S. Carroll is thrilled by crossover move

Basketball: Marshall Strickland, one of the nation's best-regarded players, has transferred from powerful DeMatha, much to the surprise and pleasure of a school not known for the sport.

January 08, 2001|By Rick Belz | Rick Belz,SUN STAFF

Right arm extended, South Carroll's Marshall Strickland soars toward the basket after splitting two Wilde Lake defenders. A third defender darts forth from Strickland's right, attempting to block the shot. In a blink, he flips the basketball to his left hand and finishes the layup, leaving the surprised defender swatting at air.

A few minutes later, the nationally touted 6-foot-2 junior point guard, playing his first home game for his newly adopted Cavaliers, drives the paint again. This time, the ball blurs as he curls it behind his back into his left hand and lays it off the backboard, thwarting a pair of astonished defenders.

Both moves by Strickland, who transferred from national power DeMatha in December after playing just three games for the Stags, elicit roars from a large crowd that percolates with excitement in anticipation of a season filled with such high-level moves - a season suddenly ripe with enhanced team possibilities.

"We thought it'd be a rebuilding year," Josh Boone, a 6-6 junior center, says after the 70-55 victory over Wilde Lake. "Now we're thinking we can go somewhere. He takes the pressure off me and has boosted our confidence. He raises the level of everyone else's play. And I've never seen a point guard who can make passes like he can."

After starting 1-1 without him, the Cavaliers have won their next six with him. Strickland averages 27 points and four assists, and he provides the leadership and extraordinary floor presence that would coalesce any team.

His best performance came in the final of the Ron Engle Holiday Classic on Dec. 29 at Middletown High. He scored 31 points, had eight assists and made four steals, rallying the Cavs from a 40-35 deficit midway through the third quarter by scoring 20 points in the final 12 minutes, handing South Hagerstown its first loss, 68-52.

On top of all that, Strickland brings a 3.9 grade-point average to South Carroll.

"He's stepped in like he's been here all season," South Carroll coach Jim Carnes said. "He's a leader with a great work ethic. He's physically strong, a great ballhandler, works hard on defense and learns quickly. We're happy to have a great kid who's a good student."

Strickland's fancy moves and scoring-and-passing prowess have initiated him favorably into his new small-town basketball environment and illustrate why the hype that follows him is not bogus.

Many publications and rating services place him among the top 25 juniors in the country, with Athlon Sports magazine ranking him as the fifth-best junior.

The hype began after he helped The Winchendon School, a 180-student Boston-area boarding-school team to the National Prep Invitational Tournament championship as a freshman in 1998-99. He averaged nine points and five assists that season.

He followed that with a solid sophomore season, averaging 14 points, six assists and three steals.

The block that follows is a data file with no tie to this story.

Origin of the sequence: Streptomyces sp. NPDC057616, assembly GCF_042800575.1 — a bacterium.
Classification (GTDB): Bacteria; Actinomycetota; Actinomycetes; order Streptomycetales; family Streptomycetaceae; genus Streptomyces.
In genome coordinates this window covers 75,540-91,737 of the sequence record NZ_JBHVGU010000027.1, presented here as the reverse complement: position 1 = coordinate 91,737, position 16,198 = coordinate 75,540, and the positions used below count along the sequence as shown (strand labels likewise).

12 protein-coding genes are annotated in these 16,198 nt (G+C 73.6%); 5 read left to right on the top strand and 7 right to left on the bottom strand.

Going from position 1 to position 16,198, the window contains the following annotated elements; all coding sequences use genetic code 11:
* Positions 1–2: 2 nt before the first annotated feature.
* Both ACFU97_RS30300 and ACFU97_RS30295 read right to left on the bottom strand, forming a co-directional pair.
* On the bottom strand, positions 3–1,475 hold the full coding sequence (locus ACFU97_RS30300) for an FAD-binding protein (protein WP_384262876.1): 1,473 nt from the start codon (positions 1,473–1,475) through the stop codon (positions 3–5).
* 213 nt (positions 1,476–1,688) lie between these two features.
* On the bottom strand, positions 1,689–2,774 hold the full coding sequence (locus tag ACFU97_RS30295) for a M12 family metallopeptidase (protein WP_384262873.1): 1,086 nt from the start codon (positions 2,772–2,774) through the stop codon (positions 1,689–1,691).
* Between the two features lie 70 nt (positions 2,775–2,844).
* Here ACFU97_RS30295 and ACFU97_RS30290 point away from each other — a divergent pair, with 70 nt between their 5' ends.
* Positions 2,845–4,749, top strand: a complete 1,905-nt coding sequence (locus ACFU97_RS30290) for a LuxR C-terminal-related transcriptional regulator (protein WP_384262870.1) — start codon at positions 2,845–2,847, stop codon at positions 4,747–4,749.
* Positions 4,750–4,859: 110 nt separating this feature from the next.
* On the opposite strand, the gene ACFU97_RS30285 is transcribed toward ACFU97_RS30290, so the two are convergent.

Short DeMatha career

After his father accepted a new job in Maryland last summer and the family moved in August, the hype followed Strickland to DeMatha in Hyattsville, where legendary coach Morgan Wootten has directed the Stags to five national titles and a 1,223-189 record.

Strickland's Hyattsville honeymoon was short-lived, however. After playing just three games this season for DeMatha, a Catholic school of 900 boys located in an urban area about a 75-minute commute from his new home in Mount Airy, Strickland transferred to South Carroll, a nearby rural public school of 1,545 students that has never won a state championship or produced a Division I player.

Strickland declines to say why he left the bright lights and national stage of DeMatha.

Wootten says he is uncertain why Strickland left but wishes he were still a Stag.

"I liked him very much," Wootten said. "He has an awesome future. He can be a premier point guard for anyone. He makes the play that 99 percent of players can't make."

Wootten said he wonders whether Strickland felt handcuffed by his system that restricts players to a set offense, limiting when they can and cannot shoot.

"He was adjusting to our system and was on his way, given a few more weeks. He averaged 27 minutes and 15 points playing just three games for us," Wootten said. "I've never had a kid leave that quickly. The two things he still needs to work on are running an offense and shot selection."

The player who replaced Strickland, Elijah Brooks, said: "He seemed to fit in well and get along with everyone. There were no problems with anyone."

`He won't be hidden'

Wootten said he doesn't think the transfer to a lower-key public school program will hurt Strickland. "Everyone in the country knows about him, so he won't be hidden," he said.

Carnes, a 25th-year coach at South Carroll, agrees with Wootten's analysis. Carnes said he received two calls from Division I schools even before Strickland enrolled at the Carroll County school.

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